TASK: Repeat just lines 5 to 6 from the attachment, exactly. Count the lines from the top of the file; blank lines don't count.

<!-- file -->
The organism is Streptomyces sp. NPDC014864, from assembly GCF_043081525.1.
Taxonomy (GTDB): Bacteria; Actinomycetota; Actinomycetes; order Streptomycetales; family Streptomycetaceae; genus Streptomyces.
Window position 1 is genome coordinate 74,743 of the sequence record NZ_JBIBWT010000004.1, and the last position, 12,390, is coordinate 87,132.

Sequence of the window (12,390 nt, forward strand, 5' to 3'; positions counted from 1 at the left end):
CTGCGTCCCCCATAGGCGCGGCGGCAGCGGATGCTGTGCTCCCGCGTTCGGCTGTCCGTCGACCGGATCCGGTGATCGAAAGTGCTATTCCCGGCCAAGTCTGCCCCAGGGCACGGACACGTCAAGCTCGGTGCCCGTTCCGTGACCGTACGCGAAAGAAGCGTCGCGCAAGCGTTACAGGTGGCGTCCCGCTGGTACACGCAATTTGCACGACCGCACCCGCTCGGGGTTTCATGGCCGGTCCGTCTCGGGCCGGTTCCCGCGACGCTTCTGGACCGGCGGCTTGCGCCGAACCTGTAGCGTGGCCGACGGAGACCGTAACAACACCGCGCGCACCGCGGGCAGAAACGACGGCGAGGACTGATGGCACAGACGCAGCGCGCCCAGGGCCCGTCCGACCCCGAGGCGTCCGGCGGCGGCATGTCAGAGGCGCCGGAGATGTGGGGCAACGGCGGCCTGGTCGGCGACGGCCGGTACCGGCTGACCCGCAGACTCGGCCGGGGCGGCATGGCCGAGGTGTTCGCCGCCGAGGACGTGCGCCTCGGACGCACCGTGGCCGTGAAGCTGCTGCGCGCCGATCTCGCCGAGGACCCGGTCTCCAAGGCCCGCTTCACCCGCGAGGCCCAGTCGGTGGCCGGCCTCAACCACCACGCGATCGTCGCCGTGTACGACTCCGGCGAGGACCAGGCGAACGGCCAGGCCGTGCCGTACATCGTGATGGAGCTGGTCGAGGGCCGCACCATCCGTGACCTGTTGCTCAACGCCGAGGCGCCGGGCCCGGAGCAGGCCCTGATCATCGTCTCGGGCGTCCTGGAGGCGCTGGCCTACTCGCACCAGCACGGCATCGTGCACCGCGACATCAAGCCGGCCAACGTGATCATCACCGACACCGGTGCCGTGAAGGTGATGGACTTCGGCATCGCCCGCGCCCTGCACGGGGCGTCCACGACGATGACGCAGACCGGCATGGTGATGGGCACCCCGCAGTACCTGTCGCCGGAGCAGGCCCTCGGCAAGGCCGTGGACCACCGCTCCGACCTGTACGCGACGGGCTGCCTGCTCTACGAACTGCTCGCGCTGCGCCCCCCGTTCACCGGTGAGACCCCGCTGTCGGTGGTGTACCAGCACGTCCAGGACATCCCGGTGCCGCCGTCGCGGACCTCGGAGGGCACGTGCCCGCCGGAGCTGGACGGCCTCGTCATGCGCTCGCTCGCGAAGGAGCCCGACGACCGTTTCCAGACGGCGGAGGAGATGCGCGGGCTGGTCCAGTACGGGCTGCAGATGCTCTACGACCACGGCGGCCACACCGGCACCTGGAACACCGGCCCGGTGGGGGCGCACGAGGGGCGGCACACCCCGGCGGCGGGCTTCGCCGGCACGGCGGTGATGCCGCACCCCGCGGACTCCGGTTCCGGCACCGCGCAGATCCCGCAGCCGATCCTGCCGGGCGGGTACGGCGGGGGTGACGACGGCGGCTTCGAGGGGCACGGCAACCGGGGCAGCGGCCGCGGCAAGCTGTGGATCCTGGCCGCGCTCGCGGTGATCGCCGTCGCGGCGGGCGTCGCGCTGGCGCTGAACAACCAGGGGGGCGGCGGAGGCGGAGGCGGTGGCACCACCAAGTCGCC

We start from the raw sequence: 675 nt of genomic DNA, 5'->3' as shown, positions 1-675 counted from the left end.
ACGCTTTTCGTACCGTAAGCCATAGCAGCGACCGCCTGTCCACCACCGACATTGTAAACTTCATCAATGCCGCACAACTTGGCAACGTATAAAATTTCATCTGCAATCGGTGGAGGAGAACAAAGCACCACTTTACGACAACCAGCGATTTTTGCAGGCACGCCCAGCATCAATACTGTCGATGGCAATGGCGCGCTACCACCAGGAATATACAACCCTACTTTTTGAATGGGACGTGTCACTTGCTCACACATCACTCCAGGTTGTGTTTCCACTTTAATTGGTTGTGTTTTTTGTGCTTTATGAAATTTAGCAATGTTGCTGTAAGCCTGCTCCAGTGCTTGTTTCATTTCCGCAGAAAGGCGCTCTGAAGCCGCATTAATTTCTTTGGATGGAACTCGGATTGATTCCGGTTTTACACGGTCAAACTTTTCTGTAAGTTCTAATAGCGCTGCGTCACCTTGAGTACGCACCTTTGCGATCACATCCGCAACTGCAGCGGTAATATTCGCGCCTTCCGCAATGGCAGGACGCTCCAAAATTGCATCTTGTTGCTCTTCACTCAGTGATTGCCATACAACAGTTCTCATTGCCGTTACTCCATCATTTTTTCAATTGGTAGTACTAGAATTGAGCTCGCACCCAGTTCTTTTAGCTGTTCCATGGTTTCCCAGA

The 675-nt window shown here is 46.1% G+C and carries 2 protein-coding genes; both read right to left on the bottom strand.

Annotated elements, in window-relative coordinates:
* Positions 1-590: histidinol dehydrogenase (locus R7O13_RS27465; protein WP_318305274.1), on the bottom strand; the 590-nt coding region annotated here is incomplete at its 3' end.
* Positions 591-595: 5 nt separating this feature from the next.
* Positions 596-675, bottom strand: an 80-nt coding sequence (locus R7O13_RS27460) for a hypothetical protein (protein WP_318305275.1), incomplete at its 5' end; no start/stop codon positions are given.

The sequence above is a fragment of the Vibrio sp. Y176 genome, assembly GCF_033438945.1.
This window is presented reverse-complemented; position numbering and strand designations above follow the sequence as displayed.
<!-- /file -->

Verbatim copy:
CTGCGTCCCCCATAGGCGCGGCGGCAGCGGATGCTGTGCTCCCGCGTTCGGCTGTCCGTCGACCGGATCCGGTGATCGAAAGTGCTATTCCCGGCCAAGTCTGCCCCAGGGCACGGACACGTCAAGCTCGGTGCCCGTTCCGTGACCGTACGCGAAAGAAGCGTCGCGCAAGCGTTACAGGTGGCGTCCCGCTGGTACACGCAATTTGCACGACCGCACCCGCTCGGGGTTTCATGGCCGGTCCGTCTCGGGCCGGTTCCCGCGACGCTTCTGGACCGGCGGCTTGCGCCGAACCTGTAGCGTGGCCGACGGAGACCGTAACAACACCGCGCGCACCGCGGGCAGAAACGACGGCGAGGACTGATGGCACAGACGCAGCGCGCCCAGGGCCCGTCCGACCCCGAGGCGTCCGGCGGCGGCATGTCAGAGGCGCCGGAGATGTGGGGCAACGGCGGCCTGGTCGGCGACGGCCGGTACCGGCTGACCCGCAGACTCGGCCGGGGCGGCATGGCCGAGGTGTTCGCCGCCGAGGACGTGCGCCTCGGACGCACCGTGGCCGTGAAGCTGCTGCGCGCCGATCTCGCCGAGGACCCGGTCTCCAAGGCCCGCTTCACCCGCGAGGCCCAGTCGGTGGCCGGCCTCAACCACCACGCGATCGTCGCCGTGTACGACTCCGGCGAGGACCAGGCGAACGGCCAGGCCGTGCCGTACATCGTGATGGAGCTGGTCGAGGGCCGCACCATCCGTGACCTGTTGCTCAACGCCGAGGCGCCGGGCCCGGAGCAGGCCCTGATCATCGTCTCGGGCGTCCTGGAGGCGCTGGCCTACTCGCACCAGCACGGCATCGTGCACCGCGACATCAAGCCGGCCAACGTGATCATCACCGACACCGGTGCCGTGAAGGTGATGGACTTCGGCATCGCCCGCGCCCTGCACGGGGCGTCCACGACGATGACGCAGACCGGCATGGTGATGGGCACCCCGCAGTACCTGTCGCCGGAGCAGGCCCTCGGCAAGGCCGTGGACCACCGCTCCGACCTGTACGCGACGGGCTGCCTGCTCTACGAACTGCTCGCGCTGCGCCCCCCGTTCACCGGTGAGACCCCGCTGTCGGTGGTGTACCAGCACGTCCAGGACATCCCGGTGCCGCCGTCGCGGACCTCGGAGGGCACGTGCCCGCCGGAGCTGGACGGCCTCGTCATGCGCTCGCTCGCGAAGGAGCCCGACGACCGTTTCCAGACGGCGGAGGAGATGCGCGGGCTGGTCCAGTACGGGCTGCAGATGCTCTACGACCACGGCGGCCACACCGGCACCTGGAACACCGGCCCGGTGGGGGCGCACGAGGGGCGGCACACCCCGGCGGCGGGCTTCGCCGGCACGGCGGTGATGCCGCACCCCGCGGACTCCGGTTCCGGCACCGCGCAGATCCCGCAGCCGATCCTGCCGGGCGGGTACGGCGGGGGTGACGACGGCGGCTTCGAGGGGCACGGCAACCGGGGCAGCGGCCGCGGCAAGCTGTGGATCCTGGCCGCGCTCGCGGTGATCGCCGTCGCGGCGGGCGTCGCGCTGGCGCTGAACAACCAGGGGGGCGGCGGAGGCGGAGGCGGTGGCACCACCAAGTCGCC

We start from the raw sequence: 675 nt of genomic DNA, 5'->3' as shown, positions 1-675 counted from the left end.